“I just don’t what to do or how to do it!” you say? That’s where someone like me comes in. The strategies and plans I employ with my clients vary depending on the individual and their circumstances, and are too detailed for me to state herein. But I can give you some general guidelines that will put you on the path to successful achievement of change.
1. Dissatisfaction with your body.
Fuel in vs. fuel out. Eat fewer calories than you burn and you will lose weight. So if you goal is weight loss, change your nutrition to be balanced and healthy (lots of fruits, veggies, and water; and avoid sodas, sugary and processed, high-fat or fried foods). Eat six small meals a day (and I mean small) and stick to a commitment of at least three one-hour workouts each week (minimum). Nothing too difficult here, right?
There is no dieting (that implies temporary)! You will not no join a gym for three months, then fizzle out. There IS only a permanent decision to eat small quantities of healthier foods at frequent intervals (still allowing yourself to enjoy the “sinfuls” like ice cream and alcohol, just in very moderate amounts), and a strict realization that you are important enough to commit to at least three gym visits every week – period.
2. Dissatisfaction with your job or career.
I know that now is a scary time in the work force: layoffs, budget cuts, etc. But you still owe yourself this bottom line: Life is too short to work at a job that brings you no joy and no reward (including financially). At the very least, a job that you have no passion for must be a short term stepping stone, or means to an end to get you to your primary career goal. Have a plan so that this soul-sucking job has an end in sight!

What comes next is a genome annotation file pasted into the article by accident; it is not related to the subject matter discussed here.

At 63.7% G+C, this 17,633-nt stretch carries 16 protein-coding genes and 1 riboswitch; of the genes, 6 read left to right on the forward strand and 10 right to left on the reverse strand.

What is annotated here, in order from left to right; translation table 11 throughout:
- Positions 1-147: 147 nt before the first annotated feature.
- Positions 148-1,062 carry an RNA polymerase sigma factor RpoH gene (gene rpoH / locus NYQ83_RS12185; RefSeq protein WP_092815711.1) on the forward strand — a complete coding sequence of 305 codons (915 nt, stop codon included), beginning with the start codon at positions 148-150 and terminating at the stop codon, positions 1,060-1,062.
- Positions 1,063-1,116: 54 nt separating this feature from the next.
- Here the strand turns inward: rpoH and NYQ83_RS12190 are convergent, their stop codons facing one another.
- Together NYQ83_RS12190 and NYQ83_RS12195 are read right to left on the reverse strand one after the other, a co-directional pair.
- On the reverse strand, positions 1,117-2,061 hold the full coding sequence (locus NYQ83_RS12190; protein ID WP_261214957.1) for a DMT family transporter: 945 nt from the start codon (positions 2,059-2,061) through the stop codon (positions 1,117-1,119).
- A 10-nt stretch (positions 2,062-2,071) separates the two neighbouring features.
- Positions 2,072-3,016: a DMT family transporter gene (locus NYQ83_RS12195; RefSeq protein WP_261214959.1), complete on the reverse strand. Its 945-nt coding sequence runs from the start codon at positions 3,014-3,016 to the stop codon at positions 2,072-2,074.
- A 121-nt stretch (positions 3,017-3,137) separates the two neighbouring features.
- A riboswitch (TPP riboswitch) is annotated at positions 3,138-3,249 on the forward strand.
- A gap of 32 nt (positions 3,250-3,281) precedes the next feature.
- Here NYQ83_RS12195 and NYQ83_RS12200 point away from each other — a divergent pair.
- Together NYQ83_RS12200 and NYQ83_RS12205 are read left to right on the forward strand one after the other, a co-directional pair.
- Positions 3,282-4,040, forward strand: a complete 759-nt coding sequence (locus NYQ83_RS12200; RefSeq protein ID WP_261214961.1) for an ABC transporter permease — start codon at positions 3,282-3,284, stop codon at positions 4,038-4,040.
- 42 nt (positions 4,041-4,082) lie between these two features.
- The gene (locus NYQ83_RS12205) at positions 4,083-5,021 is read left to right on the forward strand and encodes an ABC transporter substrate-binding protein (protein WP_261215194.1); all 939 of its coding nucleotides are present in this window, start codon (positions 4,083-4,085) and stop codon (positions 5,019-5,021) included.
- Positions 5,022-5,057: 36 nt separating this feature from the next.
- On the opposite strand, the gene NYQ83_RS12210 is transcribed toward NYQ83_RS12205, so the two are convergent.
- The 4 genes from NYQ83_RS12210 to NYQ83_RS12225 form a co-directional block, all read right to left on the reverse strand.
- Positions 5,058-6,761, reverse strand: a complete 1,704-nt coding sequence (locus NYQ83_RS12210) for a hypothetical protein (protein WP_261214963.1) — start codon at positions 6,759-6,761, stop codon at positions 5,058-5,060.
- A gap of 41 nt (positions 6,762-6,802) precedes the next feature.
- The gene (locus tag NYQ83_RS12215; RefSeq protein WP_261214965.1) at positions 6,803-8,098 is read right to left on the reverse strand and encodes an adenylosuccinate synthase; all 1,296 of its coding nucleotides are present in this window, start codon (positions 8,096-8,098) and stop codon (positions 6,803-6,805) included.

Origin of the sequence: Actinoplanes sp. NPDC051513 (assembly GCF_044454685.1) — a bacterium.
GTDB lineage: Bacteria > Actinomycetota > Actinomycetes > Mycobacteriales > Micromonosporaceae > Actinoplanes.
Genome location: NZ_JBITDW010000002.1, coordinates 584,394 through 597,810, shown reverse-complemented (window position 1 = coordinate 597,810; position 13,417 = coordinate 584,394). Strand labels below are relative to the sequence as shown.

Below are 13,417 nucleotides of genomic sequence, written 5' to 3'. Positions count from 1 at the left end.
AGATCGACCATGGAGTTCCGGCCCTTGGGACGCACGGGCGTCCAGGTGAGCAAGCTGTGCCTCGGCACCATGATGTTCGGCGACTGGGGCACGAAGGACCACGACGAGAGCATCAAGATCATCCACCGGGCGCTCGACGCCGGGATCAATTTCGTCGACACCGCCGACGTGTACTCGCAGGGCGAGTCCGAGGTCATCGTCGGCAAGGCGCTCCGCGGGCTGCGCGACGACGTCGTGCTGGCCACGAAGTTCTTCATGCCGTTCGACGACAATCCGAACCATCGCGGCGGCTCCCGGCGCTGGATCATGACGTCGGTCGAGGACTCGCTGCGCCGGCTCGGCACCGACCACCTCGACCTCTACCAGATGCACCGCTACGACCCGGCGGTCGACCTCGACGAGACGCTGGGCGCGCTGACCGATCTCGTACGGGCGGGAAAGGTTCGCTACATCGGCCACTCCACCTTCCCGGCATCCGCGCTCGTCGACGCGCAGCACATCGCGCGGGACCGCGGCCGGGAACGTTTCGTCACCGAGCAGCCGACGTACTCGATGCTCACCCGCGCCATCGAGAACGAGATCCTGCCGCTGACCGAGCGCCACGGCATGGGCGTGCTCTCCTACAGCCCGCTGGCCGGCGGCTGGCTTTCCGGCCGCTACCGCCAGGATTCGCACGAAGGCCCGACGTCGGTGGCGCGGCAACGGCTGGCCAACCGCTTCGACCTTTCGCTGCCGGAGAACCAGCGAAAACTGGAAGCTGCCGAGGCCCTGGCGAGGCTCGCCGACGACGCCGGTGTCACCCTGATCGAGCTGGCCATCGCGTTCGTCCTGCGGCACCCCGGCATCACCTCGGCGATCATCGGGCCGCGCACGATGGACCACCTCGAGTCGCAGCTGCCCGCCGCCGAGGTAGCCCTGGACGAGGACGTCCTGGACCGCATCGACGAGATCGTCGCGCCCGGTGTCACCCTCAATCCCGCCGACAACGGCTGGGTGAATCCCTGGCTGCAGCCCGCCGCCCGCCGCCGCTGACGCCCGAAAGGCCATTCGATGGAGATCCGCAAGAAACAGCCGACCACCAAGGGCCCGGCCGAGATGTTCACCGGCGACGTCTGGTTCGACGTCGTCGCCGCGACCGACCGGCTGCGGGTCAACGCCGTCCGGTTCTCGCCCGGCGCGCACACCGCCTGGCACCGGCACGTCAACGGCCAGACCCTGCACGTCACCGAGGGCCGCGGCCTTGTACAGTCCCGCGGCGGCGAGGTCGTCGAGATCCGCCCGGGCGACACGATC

As you ponder what it is you really want to be when you grow up, consider your strengths and weaknesses. Create an honest list of what you have to offer, what you are good at, as well as what kind of work does not suit your skills and temperament. Remember: there is no success without an attempt. So make those attempts, try to do something new, network with people, scour the internet, or simply create a way to offer your services where they are needed. If you focus on what it is you WANT to do rather than fretting about what you ARE doing, you’ll be surprised what fortunes come your way.
3. Dissatisfaction with your spouse or mate.
Ah, the biggie. Raise your hand if you are in a relationship that has gone stagnant, or never quite fit to begin with. Are you in a relationship because you hate being alone? Have you ever noticed that you can feel far lonelier in a dysfunctional, unsatisfying relationship than when you are single?
Below is a compatibility quiz. Note, that these items are listed in no order of priority. They are simply the eight items that help relationships have little discord/strife. Discord is what tears us down, ruins intimacy, and builds resentment.
1. Similar family backgrounds (upbringing, family size, involvement)
2. Similar views on children (how many, how to raise them, etc.)
3. Similar views on religion (or spirituality)
4. Similar views on money (save it, spend it, hoard it, waste it)
5. Similar views on sex & affection (frequency, style, comfort zones)
6. Similar styles of communication (big talkers or pretend nothing’s wrong)
7. Similar likes on activities (movie tastes, sports, hobbies, vacations)
The more of these items you have in common the more successful the union. (This is not to say that you cannot have a satisfying relationship with few of these commonalities, but it will require more work and energy). So if you ware in a relationship that has run its course or is simply too incompatible for longevity, think about moving on. What are you waiting for?
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My final comments to guide you to a New You epiphany is this: the only thing that holds us back from anything in life, is fear.
Fear of failure. Fear of rejection. Fear of pain. Fear of the unknown.
Figure out which fear (or fears) is holding you back, and face that fear. You are not alone. You are stronger than you think. Push though the obstacle and have a better life. Now is the time!